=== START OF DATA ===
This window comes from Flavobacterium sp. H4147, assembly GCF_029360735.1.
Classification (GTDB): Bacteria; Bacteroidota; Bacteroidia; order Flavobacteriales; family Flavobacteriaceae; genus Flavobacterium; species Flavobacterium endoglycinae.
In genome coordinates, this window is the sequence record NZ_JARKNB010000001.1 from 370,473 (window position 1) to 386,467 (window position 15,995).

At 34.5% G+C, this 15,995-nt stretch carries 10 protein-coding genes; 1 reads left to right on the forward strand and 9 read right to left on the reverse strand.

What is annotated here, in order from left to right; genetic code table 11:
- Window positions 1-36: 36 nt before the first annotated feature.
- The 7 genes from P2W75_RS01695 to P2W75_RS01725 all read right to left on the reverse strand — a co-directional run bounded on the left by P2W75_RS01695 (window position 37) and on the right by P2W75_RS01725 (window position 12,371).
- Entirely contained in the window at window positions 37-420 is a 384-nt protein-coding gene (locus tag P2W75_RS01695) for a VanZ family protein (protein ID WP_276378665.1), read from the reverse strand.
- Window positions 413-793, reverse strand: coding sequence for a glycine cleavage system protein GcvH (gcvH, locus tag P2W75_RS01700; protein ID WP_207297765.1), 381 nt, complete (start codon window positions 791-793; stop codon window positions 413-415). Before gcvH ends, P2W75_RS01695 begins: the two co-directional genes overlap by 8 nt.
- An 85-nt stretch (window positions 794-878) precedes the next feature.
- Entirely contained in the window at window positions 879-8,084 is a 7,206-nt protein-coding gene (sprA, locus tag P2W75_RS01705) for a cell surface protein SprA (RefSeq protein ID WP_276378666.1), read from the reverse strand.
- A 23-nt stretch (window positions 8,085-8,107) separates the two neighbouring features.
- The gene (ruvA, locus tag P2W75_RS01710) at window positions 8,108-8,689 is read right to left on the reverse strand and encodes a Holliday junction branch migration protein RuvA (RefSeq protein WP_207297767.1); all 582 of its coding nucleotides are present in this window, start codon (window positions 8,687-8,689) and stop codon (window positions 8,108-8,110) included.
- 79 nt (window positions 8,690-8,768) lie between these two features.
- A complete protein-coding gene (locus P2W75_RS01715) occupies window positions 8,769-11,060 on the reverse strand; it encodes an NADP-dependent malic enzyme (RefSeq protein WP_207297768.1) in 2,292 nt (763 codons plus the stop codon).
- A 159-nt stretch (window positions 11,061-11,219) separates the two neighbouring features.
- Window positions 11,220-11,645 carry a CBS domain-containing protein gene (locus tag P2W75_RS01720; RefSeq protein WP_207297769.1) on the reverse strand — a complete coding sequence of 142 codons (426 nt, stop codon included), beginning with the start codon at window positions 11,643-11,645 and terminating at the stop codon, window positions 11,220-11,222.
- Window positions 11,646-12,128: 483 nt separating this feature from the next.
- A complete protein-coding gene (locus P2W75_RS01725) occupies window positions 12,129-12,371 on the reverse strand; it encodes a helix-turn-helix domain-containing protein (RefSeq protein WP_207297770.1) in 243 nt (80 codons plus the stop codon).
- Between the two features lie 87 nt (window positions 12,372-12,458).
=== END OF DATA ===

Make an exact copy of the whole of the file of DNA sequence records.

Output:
This window comes from Flavobacterium sp. H4147, assembly GCF_029360735.1.
Classification (GTDB): Bacteria; Bacteroidota; Bacteroidia; order Flavobacteriales; family Flavobacteriaceae; genus Flavobacterium; species Flavobacterium endoglycinae.
In genome coordinates, this window is the sequence record NZ_JARKNB010000001.1 from 370,473 (window position 1) to 386,467 (window position 15,995).

At 34.5% G+C, this 15,995-nt stretch carries 10 protein-coding genes; 1 reads left to right on the forward strand and 9 read right to left on the reverse strand.

What is annotated here, in order from left to right; genetic code table 11:
- Window positions 1-36: 36 nt before the first annotated feature.
- The 7 genes from P2W75_RS01695 to P2W75_RS01725 all read right to left on the reverse strand — a co-directional run bounded on the left by P2W75_RS01695 (window position 37) and on the right by P2W75_RS01725 (window position 12,371).
- Entirely contained in the window at window positions 37-420 is a 384-nt protein-coding gene (locus tag P2W75_RS01695) for a VanZ family protein (protein ID WP_276378665.1), read from the reverse strand.
- Window positions 413-793, reverse strand: coding sequence for a glycine cleavage system protein GcvH (gcvH, locus tag P2W75_RS01700; protein ID WP_207297765.1), 381 nt, complete (start codon window positions 791-793; stop codon window positions 413-415). Before gcvH ends, P2W75_RS01695 begins: the two co-directional genes overlap by 8 nt.
- An 85-nt stretch (window positions 794-878) precedes the next feature.
- Entirely contained in the window at window positions 879-8,084 is a 7,206-nt protein-coding gene (sprA, locus tag P2W75_RS01705) for a cell surface protein SprA (RefSeq protein ID WP_276378666.1), read from the reverse strand.
- A 23-nt stretch (window positions 8,085-8,107) separates the two neighbouring features.
- The gene (ruvA, locus tag P2W75_RS01710) at window positions 8,108-8,689 is read right to left on the reverse strand and encodes a Holliday junction branch migration protein RuvA (RefSeq protein WP_207297767.1); all 582 of its coding nucleotides are present in this window, start codon (window positions 8,687-8,689) and stop codon (window positions 8,108-8,110) included.
- 79 nt (window positions 8,690-8,768) lie between these two features.
- A complete protein-coding gene (locus P2W75_RS01715) occupies window positions 8,769-11,060 on the reverse strand; it encodes an NADP-dependent malic enzyme (RefSeq protein WP_207297768.1) in 2,292 nt (763 codons plus the stop codon).
- A 159-nt stretch (window positions 11,061-11,219) separates the two neighbouring features.
- Window positions 11,220-11,645 carry a CBS domain-containing protein gene (locus tag P2W75_RS01720; RefSeq protein WP_207297769.1) on the reverse strand — a complete coding sequence of 142 codons (426 nt, stop codon included), beginning with the start codon at window positions 11,643-11,645 and terminating at the stop codon, window positions 11,220-11,222.
- Window positions 11,646-12,128: 483 nt separating this feature from the next.
- A complete protein-coding gene (locus P2W75_RS01725) occupies window positions 12,129-12,371 on the reverse strand; it encodes a helix-turn-helix domain-containing protein (RefSeq protein WP_207297770.1) in 243 nt (80 codons plus the stop codon).
- Between the two features lie 87 nt (window positions 12,372-12,458).